April 18 (Bloomberg) -- Azerbaijan will send its foreign minister to Israel next week for the first time since the majority Muslim nation on Iran’s northern border regained independence from the former Soviet Union 22 years ago.
A delegation led by Foreign Minister Elmar Mammadyarov plans to meet top Israeli and Palestinian officials on April 21-23 to discuss the Middle East peace process and bilateral ties, the ministry in the capital, Baku, said today by e-mail.
Acting under Iranian pressure, senior Azeri officials have in the past refrained from visiting Israel, one of the main suppliers of weapons to the Caspian Sea nation, declining to open an embassy in the Jewish state after Israel unveiled its diplomatic mission in Baku 20 years ago.
Azerbaijan and Iran, which share a 756-kilometer (470-mile) border, have been locked in disputes for the better part of the past two decades. Iran has pressured Azerbaijan to cut ties with Israel and Western nations and opposed the entry of companies like BP Plc, Statoil ASA, Total SA and Exxon Mobil Corp. in energy projects on the Caspian Sea.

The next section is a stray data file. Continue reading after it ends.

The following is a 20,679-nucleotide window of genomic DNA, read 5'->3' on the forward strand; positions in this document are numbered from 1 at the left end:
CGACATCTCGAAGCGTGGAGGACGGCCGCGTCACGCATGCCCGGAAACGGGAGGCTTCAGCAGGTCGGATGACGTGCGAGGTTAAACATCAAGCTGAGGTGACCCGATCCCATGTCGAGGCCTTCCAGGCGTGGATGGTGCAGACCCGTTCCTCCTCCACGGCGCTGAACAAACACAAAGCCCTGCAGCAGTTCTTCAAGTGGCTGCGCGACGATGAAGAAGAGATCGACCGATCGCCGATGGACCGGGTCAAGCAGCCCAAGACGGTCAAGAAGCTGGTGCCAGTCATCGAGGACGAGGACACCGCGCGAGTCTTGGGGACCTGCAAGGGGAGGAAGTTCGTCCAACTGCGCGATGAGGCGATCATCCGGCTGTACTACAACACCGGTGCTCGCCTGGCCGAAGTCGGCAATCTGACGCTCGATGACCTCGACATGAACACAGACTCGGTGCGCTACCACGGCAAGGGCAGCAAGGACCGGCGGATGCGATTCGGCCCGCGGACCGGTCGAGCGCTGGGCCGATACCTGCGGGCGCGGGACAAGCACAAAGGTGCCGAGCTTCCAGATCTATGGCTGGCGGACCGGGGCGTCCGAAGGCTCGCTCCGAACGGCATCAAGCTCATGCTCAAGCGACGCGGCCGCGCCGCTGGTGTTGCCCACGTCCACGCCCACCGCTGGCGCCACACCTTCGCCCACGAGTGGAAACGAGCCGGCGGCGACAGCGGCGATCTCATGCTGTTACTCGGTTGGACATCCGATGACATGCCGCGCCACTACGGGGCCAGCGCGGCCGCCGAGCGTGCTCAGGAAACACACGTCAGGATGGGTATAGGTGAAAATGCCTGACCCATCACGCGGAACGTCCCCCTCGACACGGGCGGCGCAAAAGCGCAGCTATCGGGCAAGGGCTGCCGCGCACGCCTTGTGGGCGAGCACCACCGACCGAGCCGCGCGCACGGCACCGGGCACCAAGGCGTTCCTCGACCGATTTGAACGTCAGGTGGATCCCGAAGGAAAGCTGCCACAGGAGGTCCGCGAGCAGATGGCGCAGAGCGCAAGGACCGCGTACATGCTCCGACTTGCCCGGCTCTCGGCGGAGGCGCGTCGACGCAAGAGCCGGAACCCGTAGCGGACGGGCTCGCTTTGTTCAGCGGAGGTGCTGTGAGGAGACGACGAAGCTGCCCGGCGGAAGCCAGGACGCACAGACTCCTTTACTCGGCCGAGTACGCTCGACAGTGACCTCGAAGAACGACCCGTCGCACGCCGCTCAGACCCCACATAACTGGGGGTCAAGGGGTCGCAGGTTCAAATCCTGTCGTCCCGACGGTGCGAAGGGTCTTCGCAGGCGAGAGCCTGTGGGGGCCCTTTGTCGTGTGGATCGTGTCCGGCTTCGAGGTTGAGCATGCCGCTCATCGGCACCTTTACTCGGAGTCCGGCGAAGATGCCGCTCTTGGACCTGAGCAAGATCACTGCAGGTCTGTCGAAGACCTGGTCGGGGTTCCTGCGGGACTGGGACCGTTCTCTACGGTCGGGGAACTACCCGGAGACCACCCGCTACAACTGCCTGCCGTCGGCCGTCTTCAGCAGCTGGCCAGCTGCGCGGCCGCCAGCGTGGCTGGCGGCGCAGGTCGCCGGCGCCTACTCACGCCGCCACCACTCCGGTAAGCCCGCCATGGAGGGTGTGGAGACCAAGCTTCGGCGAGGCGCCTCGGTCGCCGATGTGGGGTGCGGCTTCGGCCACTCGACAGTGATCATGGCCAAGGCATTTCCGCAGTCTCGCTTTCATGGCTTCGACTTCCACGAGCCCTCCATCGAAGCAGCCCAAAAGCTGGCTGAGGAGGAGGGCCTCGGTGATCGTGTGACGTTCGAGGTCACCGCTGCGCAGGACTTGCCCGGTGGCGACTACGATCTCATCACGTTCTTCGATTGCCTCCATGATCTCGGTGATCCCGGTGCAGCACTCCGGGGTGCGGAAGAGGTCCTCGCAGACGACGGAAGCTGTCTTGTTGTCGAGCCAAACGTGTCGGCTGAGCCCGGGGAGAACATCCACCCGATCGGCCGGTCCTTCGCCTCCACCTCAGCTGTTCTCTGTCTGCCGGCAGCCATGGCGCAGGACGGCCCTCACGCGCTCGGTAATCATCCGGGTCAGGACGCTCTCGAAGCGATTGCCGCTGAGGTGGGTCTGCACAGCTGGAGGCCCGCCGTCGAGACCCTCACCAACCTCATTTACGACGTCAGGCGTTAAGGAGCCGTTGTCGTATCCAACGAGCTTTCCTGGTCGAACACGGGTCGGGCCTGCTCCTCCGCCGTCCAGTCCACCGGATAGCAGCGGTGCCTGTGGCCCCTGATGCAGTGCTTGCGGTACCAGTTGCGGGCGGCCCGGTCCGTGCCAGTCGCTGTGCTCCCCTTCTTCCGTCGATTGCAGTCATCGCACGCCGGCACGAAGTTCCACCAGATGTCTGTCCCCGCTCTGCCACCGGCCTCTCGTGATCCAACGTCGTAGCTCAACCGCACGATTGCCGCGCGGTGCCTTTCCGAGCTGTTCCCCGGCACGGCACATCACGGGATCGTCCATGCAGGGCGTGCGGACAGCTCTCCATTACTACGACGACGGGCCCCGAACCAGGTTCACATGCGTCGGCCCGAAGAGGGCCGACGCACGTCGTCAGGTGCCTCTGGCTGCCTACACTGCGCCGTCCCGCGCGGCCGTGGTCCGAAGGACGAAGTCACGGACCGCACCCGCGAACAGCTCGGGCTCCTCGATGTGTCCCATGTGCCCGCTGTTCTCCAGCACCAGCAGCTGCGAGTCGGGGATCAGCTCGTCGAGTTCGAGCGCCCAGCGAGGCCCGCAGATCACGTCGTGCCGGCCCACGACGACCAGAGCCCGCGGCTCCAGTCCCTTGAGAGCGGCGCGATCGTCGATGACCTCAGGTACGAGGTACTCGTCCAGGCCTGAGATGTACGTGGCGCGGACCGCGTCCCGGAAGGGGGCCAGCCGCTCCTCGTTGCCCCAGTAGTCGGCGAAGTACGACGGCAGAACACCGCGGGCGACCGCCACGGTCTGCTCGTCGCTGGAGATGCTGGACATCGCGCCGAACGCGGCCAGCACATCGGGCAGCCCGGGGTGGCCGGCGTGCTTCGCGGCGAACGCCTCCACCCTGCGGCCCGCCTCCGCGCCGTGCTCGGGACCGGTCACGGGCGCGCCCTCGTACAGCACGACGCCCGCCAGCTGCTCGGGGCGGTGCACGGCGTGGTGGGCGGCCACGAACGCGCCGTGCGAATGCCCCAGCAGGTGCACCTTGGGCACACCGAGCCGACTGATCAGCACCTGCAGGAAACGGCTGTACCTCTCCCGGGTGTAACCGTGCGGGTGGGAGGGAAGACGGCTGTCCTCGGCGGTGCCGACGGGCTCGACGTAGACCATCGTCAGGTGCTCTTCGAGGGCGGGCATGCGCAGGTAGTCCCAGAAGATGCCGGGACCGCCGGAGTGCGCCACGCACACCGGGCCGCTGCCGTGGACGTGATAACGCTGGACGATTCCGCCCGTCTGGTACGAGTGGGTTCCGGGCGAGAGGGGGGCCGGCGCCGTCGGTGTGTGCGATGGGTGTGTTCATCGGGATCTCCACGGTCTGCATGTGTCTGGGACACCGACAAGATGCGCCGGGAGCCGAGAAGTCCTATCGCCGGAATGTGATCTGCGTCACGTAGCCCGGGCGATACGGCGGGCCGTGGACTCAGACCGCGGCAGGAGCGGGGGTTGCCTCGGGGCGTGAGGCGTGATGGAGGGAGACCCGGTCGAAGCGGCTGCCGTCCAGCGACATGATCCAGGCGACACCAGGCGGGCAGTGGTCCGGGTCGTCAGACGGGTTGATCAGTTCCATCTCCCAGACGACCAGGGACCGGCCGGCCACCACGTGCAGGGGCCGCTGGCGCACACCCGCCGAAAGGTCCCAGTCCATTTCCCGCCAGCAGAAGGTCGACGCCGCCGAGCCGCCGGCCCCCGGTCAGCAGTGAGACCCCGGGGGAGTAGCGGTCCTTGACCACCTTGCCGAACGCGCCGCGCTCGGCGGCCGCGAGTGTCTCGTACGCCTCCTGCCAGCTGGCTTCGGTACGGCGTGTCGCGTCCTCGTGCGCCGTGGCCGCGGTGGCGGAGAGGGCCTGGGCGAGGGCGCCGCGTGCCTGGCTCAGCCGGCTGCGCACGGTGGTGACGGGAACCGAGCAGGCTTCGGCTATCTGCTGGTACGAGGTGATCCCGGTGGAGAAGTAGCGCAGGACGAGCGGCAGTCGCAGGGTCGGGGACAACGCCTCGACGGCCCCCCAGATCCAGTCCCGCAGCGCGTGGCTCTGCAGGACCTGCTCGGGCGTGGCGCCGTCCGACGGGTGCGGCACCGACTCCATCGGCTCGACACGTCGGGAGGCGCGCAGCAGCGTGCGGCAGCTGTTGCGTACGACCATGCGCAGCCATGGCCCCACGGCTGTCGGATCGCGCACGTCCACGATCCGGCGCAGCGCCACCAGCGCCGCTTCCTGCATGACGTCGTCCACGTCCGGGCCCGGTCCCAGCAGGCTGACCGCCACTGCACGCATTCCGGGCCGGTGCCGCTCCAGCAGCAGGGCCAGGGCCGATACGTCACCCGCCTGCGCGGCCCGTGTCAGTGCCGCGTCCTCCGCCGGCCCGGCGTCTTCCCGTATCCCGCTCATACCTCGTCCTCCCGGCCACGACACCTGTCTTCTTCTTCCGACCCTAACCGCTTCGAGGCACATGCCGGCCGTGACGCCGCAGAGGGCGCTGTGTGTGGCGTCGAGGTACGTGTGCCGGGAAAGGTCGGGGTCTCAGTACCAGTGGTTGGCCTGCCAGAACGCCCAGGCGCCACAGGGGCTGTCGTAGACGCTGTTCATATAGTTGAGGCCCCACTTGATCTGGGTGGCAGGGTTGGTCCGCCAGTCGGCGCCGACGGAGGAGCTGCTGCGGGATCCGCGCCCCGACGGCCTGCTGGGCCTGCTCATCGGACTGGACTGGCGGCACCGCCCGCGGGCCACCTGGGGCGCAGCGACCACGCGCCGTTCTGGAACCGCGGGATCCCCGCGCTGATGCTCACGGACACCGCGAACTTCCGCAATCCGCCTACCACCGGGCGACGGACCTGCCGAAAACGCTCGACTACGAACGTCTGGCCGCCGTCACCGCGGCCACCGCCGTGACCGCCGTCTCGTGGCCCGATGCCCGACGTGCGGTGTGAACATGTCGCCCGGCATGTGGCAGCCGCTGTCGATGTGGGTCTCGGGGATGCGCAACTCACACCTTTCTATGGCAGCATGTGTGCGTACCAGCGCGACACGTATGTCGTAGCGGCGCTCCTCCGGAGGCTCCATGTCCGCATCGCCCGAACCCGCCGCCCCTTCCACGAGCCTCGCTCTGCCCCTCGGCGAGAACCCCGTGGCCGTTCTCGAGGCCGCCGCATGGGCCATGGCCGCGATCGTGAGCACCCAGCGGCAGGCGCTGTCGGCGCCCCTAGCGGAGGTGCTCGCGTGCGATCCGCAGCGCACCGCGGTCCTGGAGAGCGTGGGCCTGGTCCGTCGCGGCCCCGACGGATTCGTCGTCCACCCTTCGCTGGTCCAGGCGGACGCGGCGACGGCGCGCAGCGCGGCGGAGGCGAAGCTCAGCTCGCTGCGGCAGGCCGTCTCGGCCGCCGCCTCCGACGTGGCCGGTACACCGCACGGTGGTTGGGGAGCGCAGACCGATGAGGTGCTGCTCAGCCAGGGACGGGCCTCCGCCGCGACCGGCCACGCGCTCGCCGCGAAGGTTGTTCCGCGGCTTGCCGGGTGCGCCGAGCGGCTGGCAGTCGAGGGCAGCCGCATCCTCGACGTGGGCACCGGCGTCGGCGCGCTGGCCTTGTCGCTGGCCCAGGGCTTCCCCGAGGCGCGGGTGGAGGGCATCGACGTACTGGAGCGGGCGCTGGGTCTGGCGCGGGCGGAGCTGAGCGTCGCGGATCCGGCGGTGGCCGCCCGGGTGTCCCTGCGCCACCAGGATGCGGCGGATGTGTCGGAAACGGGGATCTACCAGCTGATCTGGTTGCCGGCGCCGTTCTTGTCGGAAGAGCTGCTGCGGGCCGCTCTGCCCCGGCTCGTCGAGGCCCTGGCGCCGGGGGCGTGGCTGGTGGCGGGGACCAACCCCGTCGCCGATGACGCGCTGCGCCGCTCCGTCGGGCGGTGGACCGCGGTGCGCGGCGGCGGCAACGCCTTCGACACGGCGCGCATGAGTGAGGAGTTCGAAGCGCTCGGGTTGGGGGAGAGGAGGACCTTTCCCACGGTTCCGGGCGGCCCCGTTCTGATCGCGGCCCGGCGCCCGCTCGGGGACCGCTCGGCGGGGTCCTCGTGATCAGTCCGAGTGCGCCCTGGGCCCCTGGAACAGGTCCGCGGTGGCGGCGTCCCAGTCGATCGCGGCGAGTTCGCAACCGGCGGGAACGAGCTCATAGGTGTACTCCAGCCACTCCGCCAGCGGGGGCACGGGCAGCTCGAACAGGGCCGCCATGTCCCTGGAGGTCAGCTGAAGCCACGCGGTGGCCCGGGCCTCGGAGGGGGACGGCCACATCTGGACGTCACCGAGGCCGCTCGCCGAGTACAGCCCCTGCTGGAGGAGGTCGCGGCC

Tehran lodged a protest with Azerbaijan last month after Baku played host to a conference of ethnic Azeri groups seeking independence from Iran. Almost a quarter of Iran’s 75-million people are ethnic Azeri, while Iran’s Shiite religion is shared by two-thirds of Azerbaijan’s 9 million population.
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